Everyone needs a simple, flavor-packed recipe that's both affordable and quick to make. This marinated chickpea recipe is just that. Olive oil, vinegar, garlic, green onions, and plenty of fresh parsley come together with chickpeas in a recipe that takes less than 15 minutes.
What is it?
Marinated chickpeas is a dish made by letting cooked chickpeas (also called garbanzo beans) soak in a tangy marinade made with herbs, olive oil, and vinegar. This vinaigrette gives the chickpeas loads of flavor. The result is a super easy recipe that's packed with flavor.
What's in it?
Marinated chickpea recipes typically call for alliums, herbs, olive oil, and a source of acid such as vinegar or lemon juice. Some versions also include vegetables, cheese, or spices.
- Chickpeas are pulses. Like other pulses, they're a good source of fiber, folate, and several minerals (1). Researchers have also examined chickpeas' role in supporting heart, gut, and metabolic health (2).
- Alliums are members of the onion family, and they can give marinated chickpeas and other recipes a sharp, onion-like note. In this recipe, you'll use shallot, garlic, and green onions. Alliums are typically rich in antioxidants and help support heart and metabolic health. Herbalists traditionally use garlic and other alliums to support the immune system.
- Parsley provides a verdant, clean note to the chickpeas. It's rich in antioxidants, vitamin K, vitamin C, iron, potassium, and calcium (3).
- Gochugaru is a Korean-style chili powder used in kimchi. It has a smoky, sweet flavor and a mild to moderate heat level.
- Extra virgin olive oil is the foundation for the marinade. Rich in healthy monounsaturated fat and polyphenols, olive oil gives an otherwise light dish a little staying power.
- Red wine vinegar lends acidity to the chickpeas. The sharpness of vinegar helps balance the earthy quality of the chickpeas.
Cabernet Port Vinegar
This recipe uses Cabernet Port Vinegar from Acid League - it has the robust flavor of red wine vinegar with notes of chocolate, cherry, and dried fruit. It's also an unfiltered, raw vinegar for a boost of nutrition.
Tips for Marinating Chickpeas
Making marinated chickpeas is easy, and it only takes about 5 minutes of chopping and mixing. Then you simply let the chickpeas marinate in the herby vinaigrette which allows them to soak up all the flavor from the garlic, shallots, parsley, olive oil, and vinegar.
Still, there are a few things to keep in mind when making the recipe.
- Rinse the chickpeas very well. The starchy liquid from jarred chickpeas (also called aquafaba) can cause digestive discomfort in some people. If you're not careful, any remaining aquafaba can dampen the flavor of the vinaigrette and shorten the dish's shelflife.
- Chop everything very finely. Tiny bits of parsley, shallots, garlic, and green onions lend more flavor and more uniform flavor to the chickpeas.
- Stir gently. Cooked chickpeas can break apart fairly easily. So you don't end up with a chickpea mash, stir gently - just enough to incorporate the herbs and other ingredients thoroughly.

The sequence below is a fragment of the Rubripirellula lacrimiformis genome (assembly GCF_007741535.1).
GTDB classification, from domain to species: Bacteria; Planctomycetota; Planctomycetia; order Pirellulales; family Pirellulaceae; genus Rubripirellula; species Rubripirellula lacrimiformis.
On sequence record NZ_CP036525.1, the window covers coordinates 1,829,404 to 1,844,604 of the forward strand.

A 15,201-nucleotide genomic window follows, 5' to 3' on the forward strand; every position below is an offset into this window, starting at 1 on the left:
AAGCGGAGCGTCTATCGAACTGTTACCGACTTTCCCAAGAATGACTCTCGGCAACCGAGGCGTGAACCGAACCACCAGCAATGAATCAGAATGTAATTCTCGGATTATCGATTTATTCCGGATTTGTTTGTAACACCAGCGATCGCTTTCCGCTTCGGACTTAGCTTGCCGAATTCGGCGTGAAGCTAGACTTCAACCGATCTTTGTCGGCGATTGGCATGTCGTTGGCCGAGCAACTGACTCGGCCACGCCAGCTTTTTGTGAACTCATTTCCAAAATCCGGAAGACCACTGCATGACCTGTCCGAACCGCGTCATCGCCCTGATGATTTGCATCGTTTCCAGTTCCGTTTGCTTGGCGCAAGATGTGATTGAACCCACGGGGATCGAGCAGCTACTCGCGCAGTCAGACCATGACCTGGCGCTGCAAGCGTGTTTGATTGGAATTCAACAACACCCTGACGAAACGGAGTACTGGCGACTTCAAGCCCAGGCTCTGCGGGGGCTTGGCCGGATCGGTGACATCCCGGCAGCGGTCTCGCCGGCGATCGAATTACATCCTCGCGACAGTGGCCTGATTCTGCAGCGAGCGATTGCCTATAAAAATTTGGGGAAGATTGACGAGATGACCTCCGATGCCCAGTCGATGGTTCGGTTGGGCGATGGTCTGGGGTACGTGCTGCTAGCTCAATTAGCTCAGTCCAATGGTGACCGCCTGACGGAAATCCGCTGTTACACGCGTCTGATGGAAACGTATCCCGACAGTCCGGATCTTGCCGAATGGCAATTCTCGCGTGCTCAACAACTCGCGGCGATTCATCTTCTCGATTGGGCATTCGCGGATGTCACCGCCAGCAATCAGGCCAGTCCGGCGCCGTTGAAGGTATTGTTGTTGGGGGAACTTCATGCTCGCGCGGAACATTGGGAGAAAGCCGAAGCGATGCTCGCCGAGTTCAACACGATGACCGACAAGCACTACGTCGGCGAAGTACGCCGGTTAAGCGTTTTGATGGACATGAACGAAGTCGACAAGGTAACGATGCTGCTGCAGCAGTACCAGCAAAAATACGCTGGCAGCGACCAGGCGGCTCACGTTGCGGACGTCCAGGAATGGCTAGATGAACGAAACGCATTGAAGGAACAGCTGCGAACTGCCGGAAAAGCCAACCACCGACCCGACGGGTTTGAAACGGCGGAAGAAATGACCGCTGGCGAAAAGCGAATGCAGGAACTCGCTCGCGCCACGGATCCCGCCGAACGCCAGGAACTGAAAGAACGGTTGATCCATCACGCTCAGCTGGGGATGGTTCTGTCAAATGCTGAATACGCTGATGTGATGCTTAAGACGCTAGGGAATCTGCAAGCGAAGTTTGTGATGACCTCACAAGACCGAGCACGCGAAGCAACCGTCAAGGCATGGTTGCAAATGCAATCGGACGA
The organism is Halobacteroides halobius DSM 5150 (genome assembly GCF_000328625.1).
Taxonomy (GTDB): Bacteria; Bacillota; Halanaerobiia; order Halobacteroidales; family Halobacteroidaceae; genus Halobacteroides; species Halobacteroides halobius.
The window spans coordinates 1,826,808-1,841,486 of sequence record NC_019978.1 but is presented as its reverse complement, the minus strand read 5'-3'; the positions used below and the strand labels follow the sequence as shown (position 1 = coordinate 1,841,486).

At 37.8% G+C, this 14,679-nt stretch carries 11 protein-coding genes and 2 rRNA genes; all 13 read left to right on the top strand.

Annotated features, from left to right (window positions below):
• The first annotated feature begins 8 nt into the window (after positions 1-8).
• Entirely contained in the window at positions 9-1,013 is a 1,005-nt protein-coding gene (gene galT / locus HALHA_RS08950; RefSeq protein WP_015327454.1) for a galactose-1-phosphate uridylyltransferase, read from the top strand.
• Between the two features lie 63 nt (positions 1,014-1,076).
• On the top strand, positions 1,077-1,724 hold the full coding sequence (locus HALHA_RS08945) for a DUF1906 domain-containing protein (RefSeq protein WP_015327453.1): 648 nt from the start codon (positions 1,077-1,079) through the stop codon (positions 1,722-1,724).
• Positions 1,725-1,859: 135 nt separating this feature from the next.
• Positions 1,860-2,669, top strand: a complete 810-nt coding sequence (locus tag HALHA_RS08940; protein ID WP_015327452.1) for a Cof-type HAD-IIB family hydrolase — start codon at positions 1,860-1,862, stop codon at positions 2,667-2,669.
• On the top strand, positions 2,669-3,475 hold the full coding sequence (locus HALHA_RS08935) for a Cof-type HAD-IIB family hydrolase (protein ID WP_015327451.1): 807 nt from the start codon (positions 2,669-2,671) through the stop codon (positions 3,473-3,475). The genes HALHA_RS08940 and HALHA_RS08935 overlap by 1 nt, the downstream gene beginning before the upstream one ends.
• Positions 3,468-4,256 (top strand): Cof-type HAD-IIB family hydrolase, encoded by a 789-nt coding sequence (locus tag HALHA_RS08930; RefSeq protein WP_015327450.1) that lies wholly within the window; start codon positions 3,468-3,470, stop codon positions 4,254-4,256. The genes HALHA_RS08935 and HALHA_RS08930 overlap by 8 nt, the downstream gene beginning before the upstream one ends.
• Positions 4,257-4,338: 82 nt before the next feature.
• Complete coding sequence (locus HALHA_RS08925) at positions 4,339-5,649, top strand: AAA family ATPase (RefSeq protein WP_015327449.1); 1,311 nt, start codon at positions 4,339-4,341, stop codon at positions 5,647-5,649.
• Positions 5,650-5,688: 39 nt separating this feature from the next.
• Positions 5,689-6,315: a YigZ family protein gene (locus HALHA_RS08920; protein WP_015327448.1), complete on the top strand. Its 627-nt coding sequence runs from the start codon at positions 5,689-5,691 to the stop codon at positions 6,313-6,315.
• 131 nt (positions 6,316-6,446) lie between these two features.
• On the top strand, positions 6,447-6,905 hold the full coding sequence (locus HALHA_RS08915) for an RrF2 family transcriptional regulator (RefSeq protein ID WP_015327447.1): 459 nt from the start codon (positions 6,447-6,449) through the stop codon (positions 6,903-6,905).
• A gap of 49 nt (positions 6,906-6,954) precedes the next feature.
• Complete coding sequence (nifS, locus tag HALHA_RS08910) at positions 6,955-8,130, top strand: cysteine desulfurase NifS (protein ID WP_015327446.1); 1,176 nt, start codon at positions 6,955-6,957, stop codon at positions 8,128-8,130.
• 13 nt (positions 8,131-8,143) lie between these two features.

- It's better the next day. While you can eat the marinated chickpeas right away if you like, prep them ahead and plan to serve them the next day. All that time soaking up the red wine vinegar, olive oil, and herbs means more flavor.
- Serve marinated chickpeas at room temperature. Cold temperatures tend to dampen flavor and make pulses a bit chalky. Serve this recipe at room temperature for the best flavor and texture.
Marinated Chickpea Recipe
- medium mixing bowl
- Dump the chickpeas in a medium mixing bowl, and then add the shallot, garlic, green onions, parsley, sea salt, gochugaru, olive oil, and vinegar. Stir to combine.
- Allow the chickpeas to marinate and soak up all the flavors of the herbs for 10 minutes before serving. Store any leftovers in a tightly sealed container in the fridge for up to 5 days.
Try making marinated beans instead. Just swap in kidney beans, lima beans, or another bean of your choice.
Swap in crushed red chili flakes for the gochugaru. Gochugaru is a Korean-style chili powder with a moderate heat and sweet, smoky flavor. And it's just about perfect for this recipe. If you don't have any, swap in about ½ teaspoon of crushed red pepper flakes.
Try lemon juice instead of vinegar. Lemon provides a nice acidity that helps to balance the starchy, earthy quality of chickpeas and other pulses. Try dicing up a preserved lemon for an even bigger boost of flavor.
Mix up the herbs. While this version of marinated chickpeas calls for plenty of flat-leaf parsley, other herbs work well, too. Try fresh dill, thyme, or even a little chopped basil or mint.
Red onion is a perfect stand-in for the shallot. If you don't happen to have shallots, you can swap in finely chopped red onion. About ¼ cup works well as a substitute for the shallot.
For a more substantial salad, consider adding kalamata olives or diced red bell pepper to the chickpea mixture.
Yes. This recipe calls for about 1 ½ cups cooked chickpeas, which is equivalent to about ¾ cup dry chickpeas.
Marinated chickpeas will keep in a tightly sealed container in the fridge for about 5 days.
No, this salad doesn't freeze well.
Try these recipes next
- Chickpeas. Nutritiondata.org (2022)
- Jukanti AK, Gaur PM, Gowda CL, Chibbar RN. Nutritional quality and health benefits of chickpea (Cicer arietinum L.): a review. Br J Nutr. 2012 Aug;108 Suppl 1:S11-26.
- Parsley. Nutritiondata.org. (2022)